Derivation of Equations for Compound Angles in the N-sided Box

This page is for those of you who are interested in how I arrived at the equations used in the N-sided box calculator. The equations can be found in the javascript section of the calculator's html file.

I found the original equations at the now defunct Scarletta site, and I became curious about how they were derived. I could not find any clues anywhere so I set out to derive them myself.


Mitered box and cutting planes

The assembled box is sitting with its inside bottom edge on the XY-plane, oriented such that one side is parallel with the Y-axis. That side's inside bottom corner is at the origin.

Two inputs define the angles of the box:

From n we can calculate the angle θ which separates the n cutting planes in the XY-plane.

θ = 360° / n


X-ray view of Triangle OPQ

Consider now the one piece that lays on the Y-axis. The triangle OPQ is on the inside surface of the board with sides h and y, and it includes the miter angle. The relationship between y and h is:

y / h = tan miter

The triangle OPQ projected on the XY-plane has angle θ/2 and sides x and y. The relationship between x and y is:

y / x = tan( θ/2 )

In the XZ-plane the distance OP is the height h of the board, which showed as x in the XY-plane. The relationship between h and x is:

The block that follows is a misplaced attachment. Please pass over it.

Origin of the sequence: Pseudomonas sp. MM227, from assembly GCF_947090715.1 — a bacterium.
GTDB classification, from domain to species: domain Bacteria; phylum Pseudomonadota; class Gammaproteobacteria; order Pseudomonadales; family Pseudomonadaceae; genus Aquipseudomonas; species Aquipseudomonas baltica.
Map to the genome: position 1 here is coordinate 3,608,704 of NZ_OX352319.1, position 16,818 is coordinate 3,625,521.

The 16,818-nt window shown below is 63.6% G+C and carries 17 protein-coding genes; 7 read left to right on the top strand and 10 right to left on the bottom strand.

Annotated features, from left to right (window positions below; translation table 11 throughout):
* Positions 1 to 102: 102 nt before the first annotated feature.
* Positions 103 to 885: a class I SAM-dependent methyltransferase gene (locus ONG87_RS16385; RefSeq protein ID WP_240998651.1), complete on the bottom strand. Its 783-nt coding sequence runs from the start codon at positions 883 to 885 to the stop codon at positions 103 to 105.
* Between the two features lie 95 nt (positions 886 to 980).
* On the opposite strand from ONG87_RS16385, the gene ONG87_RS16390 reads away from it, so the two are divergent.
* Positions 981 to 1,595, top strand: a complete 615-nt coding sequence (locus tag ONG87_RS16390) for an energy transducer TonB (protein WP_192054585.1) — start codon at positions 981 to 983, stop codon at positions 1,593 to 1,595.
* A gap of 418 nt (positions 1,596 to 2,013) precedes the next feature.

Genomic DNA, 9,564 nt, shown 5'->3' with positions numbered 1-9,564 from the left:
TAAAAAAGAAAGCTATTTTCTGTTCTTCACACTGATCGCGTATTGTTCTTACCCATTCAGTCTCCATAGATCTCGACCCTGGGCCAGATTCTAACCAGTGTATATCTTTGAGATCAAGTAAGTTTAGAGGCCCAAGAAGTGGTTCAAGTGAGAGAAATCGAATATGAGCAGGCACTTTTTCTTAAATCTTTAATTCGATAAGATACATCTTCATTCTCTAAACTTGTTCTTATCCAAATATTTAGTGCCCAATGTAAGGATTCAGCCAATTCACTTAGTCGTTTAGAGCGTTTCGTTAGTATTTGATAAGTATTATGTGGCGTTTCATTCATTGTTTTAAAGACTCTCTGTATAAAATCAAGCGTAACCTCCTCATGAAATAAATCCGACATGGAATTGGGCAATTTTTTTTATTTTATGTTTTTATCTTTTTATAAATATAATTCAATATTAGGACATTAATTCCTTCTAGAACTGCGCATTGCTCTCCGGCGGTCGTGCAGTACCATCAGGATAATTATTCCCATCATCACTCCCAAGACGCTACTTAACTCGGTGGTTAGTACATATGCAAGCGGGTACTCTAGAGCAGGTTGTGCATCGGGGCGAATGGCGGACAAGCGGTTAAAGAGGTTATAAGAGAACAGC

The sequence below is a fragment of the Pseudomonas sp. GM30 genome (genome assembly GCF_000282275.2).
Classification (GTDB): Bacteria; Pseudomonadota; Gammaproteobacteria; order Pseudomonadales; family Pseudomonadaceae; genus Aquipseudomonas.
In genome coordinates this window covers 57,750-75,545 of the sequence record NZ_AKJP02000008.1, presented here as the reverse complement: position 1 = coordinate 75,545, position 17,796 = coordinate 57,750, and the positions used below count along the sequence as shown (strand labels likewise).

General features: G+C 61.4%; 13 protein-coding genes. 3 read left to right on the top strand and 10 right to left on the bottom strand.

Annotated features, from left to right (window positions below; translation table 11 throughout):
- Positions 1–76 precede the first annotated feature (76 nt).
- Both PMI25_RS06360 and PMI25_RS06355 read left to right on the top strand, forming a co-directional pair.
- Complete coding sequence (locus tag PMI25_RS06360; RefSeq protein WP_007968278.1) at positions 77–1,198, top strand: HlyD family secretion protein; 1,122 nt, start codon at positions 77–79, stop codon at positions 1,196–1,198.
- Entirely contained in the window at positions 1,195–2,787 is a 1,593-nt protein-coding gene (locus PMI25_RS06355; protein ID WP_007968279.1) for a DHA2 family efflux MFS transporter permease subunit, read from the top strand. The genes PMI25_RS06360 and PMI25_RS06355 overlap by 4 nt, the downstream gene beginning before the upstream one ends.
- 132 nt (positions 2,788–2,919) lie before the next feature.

x / h = cos φ

We solve for the miter angle by substituting from the three equations above:

miter = tan-1 y/h
= tan-1[ x tan( θ/2 ) / {x / cos( φ )} ]
= tan-1[ cos( φ ) tan( θ/2 ) ]


Surface normals for Bevel calculation

We define a unit surface normal s for the inner surface of the Y-axis piece, pointing into the box. If this side were perpendicular to the bottom then its normal would have the xyz-components <1, 0, 0>, but since the side is tilted outward by an angle φ w.r.t. horizontal, its components are really this:

s = < sin φ, 0, cos φ >

The cutting plane that includes the Origin has a unit normal c with the following components:

c = < sin θ/2, -cos θ/2, 0 >

We can find the angle β between the side surface and the cutting plane, which is the same as the angle between their normals. We find β using the geometric definition of the dot product:

s·c = |s| |c| cos β
...where |s|=1 and |c|=1

Solving for β:

β = cos-1( s·c )
= cos-1[ < sin φ, 0, cos φ > · < sin θ/2, -cos θ/2, 0 > ]
= cos-1[ sin( φ ) sin( θ/2 ) ]

The bevel angle is the complement to β.

bevel = 90° - cos-1[ sin( φ ) sin( θ/2 ) ]
= sin-1[ sin( φ ) sin( θ/2 ) ]

Reference: The Calculus with Analytic Geometry, 6th Edition, Louis Leithold, ISBN 0-06-043930-0